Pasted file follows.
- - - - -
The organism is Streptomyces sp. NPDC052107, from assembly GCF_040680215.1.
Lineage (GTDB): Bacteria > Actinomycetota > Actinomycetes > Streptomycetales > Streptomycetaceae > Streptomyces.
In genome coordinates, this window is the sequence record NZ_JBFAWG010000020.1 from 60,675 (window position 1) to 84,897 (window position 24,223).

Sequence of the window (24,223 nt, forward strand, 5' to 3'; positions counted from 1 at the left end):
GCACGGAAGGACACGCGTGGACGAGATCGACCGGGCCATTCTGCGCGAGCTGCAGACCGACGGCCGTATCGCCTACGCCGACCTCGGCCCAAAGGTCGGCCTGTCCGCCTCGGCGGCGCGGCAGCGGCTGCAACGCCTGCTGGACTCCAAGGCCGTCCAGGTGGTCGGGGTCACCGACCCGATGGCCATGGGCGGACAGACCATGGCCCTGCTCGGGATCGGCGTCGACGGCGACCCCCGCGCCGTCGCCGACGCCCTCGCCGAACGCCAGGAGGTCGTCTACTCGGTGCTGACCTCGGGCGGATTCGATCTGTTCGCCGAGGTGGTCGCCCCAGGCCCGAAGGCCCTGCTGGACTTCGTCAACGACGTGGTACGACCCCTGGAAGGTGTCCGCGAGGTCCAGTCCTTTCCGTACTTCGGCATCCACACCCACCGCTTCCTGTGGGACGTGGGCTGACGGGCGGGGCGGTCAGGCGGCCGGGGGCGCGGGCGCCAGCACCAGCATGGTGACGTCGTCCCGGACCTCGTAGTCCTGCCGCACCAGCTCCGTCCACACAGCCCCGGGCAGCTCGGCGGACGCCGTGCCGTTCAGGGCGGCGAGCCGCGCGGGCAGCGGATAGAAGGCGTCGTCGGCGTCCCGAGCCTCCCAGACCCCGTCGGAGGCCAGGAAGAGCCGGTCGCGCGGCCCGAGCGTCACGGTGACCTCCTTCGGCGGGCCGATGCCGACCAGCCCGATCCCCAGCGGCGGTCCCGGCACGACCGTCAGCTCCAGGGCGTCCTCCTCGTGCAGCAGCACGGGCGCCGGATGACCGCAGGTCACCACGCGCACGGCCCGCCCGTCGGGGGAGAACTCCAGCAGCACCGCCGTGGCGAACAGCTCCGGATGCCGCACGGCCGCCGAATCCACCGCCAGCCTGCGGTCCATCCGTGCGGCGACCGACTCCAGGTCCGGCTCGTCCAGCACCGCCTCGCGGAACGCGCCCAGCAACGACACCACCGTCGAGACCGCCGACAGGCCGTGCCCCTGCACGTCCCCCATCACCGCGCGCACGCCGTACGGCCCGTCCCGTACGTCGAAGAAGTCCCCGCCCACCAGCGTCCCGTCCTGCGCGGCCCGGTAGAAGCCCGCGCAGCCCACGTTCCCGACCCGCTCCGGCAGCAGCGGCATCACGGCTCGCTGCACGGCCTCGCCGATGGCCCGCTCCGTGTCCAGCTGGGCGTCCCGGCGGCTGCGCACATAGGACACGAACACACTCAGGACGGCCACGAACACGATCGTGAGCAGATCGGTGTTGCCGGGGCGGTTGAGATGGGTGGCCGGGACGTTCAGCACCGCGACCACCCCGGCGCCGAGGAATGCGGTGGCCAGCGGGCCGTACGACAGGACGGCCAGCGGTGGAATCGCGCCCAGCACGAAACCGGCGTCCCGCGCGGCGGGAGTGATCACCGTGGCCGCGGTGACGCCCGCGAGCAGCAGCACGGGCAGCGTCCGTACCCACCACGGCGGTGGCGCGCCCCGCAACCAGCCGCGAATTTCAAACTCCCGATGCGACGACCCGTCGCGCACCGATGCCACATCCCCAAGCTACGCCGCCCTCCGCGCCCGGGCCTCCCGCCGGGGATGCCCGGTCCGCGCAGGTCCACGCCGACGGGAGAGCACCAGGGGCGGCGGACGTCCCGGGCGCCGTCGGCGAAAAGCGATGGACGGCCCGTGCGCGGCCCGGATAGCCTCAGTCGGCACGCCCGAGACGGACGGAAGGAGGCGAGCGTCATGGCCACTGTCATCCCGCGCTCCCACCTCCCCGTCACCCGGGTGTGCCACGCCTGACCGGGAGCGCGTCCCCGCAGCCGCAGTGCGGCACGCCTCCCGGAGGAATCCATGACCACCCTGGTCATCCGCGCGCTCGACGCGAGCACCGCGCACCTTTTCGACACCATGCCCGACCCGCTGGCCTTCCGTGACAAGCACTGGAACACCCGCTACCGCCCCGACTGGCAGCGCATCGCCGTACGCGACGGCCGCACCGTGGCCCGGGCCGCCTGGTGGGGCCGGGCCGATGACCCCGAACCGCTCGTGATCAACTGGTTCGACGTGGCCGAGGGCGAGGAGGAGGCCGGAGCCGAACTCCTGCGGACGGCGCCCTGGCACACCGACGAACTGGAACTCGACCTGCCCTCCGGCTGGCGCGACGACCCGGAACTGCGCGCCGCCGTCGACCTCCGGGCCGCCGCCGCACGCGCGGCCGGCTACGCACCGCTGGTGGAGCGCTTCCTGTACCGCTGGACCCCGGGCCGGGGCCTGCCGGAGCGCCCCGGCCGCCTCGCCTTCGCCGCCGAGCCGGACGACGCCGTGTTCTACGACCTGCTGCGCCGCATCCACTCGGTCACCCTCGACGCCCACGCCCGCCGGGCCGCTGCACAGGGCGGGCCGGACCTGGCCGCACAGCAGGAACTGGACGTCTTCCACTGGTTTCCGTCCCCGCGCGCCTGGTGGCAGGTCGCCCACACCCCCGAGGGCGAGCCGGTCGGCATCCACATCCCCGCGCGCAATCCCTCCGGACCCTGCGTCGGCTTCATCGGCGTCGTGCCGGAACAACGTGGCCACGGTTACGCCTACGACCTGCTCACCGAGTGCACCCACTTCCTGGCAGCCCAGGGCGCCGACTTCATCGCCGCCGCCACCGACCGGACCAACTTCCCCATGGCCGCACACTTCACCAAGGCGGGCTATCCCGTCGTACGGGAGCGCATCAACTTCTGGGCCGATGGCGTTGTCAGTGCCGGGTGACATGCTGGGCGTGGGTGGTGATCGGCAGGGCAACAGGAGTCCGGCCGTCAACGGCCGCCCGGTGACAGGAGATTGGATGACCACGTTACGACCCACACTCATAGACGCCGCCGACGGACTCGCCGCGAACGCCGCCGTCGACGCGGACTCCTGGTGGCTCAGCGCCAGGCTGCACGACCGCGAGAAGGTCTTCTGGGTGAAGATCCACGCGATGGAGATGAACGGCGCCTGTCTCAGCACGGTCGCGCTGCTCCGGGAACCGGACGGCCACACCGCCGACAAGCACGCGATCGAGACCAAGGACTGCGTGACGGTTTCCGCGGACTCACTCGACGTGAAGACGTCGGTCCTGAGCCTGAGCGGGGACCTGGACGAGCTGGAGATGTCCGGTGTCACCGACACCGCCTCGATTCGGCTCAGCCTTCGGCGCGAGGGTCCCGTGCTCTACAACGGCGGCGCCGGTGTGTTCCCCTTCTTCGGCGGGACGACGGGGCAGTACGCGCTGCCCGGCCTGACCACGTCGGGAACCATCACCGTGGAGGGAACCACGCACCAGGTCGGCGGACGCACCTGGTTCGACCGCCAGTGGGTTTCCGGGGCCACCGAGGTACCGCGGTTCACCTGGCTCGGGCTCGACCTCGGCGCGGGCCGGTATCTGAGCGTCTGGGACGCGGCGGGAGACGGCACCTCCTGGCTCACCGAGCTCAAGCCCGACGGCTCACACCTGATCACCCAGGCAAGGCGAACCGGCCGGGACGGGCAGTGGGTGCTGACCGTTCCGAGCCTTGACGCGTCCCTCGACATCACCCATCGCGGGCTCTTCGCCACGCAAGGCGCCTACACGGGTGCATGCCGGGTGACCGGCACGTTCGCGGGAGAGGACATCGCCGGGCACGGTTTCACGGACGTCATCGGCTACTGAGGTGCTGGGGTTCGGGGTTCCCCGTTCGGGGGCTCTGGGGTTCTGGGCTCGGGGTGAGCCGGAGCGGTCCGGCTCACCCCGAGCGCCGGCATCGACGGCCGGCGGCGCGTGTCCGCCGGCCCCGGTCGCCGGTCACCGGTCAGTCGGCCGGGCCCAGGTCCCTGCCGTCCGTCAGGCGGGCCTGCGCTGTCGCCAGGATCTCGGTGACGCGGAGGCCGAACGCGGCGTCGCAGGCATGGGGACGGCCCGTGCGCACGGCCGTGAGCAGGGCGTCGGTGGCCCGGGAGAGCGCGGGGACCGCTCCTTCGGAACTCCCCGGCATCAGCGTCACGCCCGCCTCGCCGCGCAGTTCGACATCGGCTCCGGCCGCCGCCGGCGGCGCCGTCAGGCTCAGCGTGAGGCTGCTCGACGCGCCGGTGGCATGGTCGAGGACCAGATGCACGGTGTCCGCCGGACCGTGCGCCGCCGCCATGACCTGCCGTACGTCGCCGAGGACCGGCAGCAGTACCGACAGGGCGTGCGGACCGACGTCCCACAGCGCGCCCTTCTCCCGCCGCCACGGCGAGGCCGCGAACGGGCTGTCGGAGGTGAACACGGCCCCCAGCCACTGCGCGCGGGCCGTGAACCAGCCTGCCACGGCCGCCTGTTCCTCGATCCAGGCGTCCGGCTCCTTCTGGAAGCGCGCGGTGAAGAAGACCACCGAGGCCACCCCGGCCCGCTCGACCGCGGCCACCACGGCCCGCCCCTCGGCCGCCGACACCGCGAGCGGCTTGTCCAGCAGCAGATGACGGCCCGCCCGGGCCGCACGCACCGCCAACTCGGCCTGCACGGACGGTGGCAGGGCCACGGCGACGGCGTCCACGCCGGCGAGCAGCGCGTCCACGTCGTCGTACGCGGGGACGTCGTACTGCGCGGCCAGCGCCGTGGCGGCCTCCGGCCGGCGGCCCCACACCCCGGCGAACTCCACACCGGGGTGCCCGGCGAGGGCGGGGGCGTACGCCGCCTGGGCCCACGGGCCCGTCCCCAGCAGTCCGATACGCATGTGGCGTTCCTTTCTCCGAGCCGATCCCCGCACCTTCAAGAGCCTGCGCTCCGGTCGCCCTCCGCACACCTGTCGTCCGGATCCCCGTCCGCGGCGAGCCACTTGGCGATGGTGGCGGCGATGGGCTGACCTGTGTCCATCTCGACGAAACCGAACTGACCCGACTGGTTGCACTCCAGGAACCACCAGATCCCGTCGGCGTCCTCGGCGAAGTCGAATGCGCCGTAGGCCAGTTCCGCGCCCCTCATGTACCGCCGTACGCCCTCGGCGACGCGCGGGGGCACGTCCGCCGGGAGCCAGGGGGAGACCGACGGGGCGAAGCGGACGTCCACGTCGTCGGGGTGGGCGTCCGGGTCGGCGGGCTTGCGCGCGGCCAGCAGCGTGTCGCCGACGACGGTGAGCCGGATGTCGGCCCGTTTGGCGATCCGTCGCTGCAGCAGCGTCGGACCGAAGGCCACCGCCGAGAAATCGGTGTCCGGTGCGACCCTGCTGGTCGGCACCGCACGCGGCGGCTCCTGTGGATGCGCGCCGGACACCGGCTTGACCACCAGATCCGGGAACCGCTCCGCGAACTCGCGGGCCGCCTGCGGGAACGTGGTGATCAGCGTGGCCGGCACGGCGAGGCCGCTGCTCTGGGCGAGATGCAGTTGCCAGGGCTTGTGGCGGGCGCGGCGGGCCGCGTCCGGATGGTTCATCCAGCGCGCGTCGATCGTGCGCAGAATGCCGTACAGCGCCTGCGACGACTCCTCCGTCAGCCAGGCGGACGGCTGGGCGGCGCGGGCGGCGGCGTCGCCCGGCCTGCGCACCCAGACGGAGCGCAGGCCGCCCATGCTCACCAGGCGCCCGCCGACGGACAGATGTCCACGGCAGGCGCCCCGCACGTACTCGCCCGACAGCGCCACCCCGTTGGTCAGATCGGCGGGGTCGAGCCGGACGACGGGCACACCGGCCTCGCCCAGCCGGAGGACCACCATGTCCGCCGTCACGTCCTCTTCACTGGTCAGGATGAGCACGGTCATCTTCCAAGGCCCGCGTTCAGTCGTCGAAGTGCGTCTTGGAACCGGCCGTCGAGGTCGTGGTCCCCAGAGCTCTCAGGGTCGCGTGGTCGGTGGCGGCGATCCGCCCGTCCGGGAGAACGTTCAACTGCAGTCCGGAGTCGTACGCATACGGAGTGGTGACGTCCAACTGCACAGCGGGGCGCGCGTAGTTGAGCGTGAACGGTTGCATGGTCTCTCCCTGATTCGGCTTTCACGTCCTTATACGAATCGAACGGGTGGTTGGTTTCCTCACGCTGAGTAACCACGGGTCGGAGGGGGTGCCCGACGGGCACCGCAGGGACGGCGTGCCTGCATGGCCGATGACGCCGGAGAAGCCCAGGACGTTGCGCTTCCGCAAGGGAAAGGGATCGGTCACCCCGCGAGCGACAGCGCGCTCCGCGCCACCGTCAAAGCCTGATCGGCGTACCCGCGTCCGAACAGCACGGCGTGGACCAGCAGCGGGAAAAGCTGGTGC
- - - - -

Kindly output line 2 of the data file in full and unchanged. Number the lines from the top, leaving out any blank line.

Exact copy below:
Lineage (GTDB): Bacteria > Actinomycetota > Actinomycetes > Streptomycetales > Streptomycetaceae > Streptomyces.